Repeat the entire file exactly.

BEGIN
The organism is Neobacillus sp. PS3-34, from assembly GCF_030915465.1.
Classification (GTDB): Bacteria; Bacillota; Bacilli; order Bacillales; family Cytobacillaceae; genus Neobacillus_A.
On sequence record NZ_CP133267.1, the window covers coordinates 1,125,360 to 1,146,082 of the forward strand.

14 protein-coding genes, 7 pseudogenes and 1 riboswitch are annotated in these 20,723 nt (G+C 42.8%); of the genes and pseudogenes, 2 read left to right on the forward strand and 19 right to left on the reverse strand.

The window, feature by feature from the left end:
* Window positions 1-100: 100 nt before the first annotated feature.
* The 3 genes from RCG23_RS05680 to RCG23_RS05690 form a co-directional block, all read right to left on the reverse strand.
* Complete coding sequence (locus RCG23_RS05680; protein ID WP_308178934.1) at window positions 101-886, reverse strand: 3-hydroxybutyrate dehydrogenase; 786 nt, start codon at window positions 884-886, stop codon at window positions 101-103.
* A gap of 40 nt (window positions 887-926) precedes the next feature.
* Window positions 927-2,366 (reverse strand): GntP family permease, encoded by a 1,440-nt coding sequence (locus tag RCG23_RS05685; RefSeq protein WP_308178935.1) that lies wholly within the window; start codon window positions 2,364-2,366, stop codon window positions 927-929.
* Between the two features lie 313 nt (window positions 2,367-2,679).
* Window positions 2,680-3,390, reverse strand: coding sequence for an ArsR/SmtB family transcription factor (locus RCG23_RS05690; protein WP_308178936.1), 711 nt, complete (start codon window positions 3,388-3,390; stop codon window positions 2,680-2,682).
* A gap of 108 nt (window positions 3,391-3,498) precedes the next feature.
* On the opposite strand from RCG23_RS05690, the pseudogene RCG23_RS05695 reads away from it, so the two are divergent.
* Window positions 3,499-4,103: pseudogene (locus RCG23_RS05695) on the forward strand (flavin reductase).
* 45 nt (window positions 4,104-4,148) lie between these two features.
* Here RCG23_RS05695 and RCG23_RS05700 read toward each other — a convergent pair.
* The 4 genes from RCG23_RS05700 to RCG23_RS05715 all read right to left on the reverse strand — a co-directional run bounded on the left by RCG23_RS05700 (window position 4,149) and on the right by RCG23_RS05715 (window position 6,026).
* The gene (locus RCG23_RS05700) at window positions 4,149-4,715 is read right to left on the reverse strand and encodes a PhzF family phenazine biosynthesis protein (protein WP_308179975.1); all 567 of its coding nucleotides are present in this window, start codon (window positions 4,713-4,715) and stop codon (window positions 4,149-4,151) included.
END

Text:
The organism is Neobacillus sp. PS3-34, from assembly GCF_030915465.1.
Classification (GTDB): Bacteria; Bacillota; Bacilli; order Bacillales; family Cytobacillaceae; genus Neobacillus_A.
On sequence record NZ_CP133267.1, the window covers coordinates 1,125,360 to 1,146,082 of the forward strand.

14 protein-coding genes, 7 pseudogenes and 1 riboswitch are annotated in these 20,723 nt (G+C 42.8%); of the genes and pseudogenes, 2 read left to right on the forward strand and 19 right to left on the reverse strand.

The window, feature by feature from the left end:
* Window positions 1-100: 100 nt before the first annotated feature.
* The 3 genes from RCG23_RS05680 to RCG23_RS05690 form a co-directional block, all read right to left on the reverse strand.
* Complete coding sequence (locus RCG23_RS05680; protein ID WP_308178934.1) at window positions 101-886, reverse strand: 3-hydroxybutyrate dehydrogenase; 786 nt, start codon at window positions 884-886, stop codon at window positions 101-103.
* A gap of 40 nt (window positions 887-926) precedes the next feature.
* Window positions 927-2,366 (reverse strand): GntP family permease, encoded by a 1,440-nt coding sequence (locus tag RCG23_RS05685; RefSeq protein WP_308178935.1) that lies wholly within the window; start codon window positions 2,364-2,366, stop codon window positions 927-929.
* Between the two features lie 313 nt (window positions 2,367-2,679).
* Window positions 2,680-3,390, reverse strand: coding sequence for an ArsR/SmtB family transcription factor (locus RCG23_RS05690; protein WP_308178936.1), 711 nt, complete (start codon window positions 3,388-3,390; stop codon window positions 2,680-2,682).
* A gap of 108 nt (window positions 3,391-3,498) precedes the next feature.
* On the opposite strand from RCG23_RS05690, the pseudogene RCG23_RS05695 reads away from it, so the two are divergent.
* Window positions 3,499-4,103: pseudogene (locus RCG23_RS05695) on the forward strand (flavin reductase).
* 45 nt (window positions 4,104-4,148) lie between these two features.
* Here RCG23_RS05695 and RCG23_RS05700 read toward each other — a convergent pair.
* The 4 genes from RCG23_RS05700 to RCG23_RS05715 all read right to left on the reverse strand — a co-directional run bounded on the left by RCG23_RS05700 (window position 4,149) and on the right by RCG23_RS05715 (window position 6,026).
* The gene (locus RCG23_RS05700) at window positions 4,149-4,715 is read right to left on the reverse strand and encodes a PhzF family phenazine biosynthesis protein (protein WP_308179975.1); all 567 of its coding nucleotides are present in this window, start codon (window positions 4,713-4,715) and stop codon (window positions 4,149-4,151) included.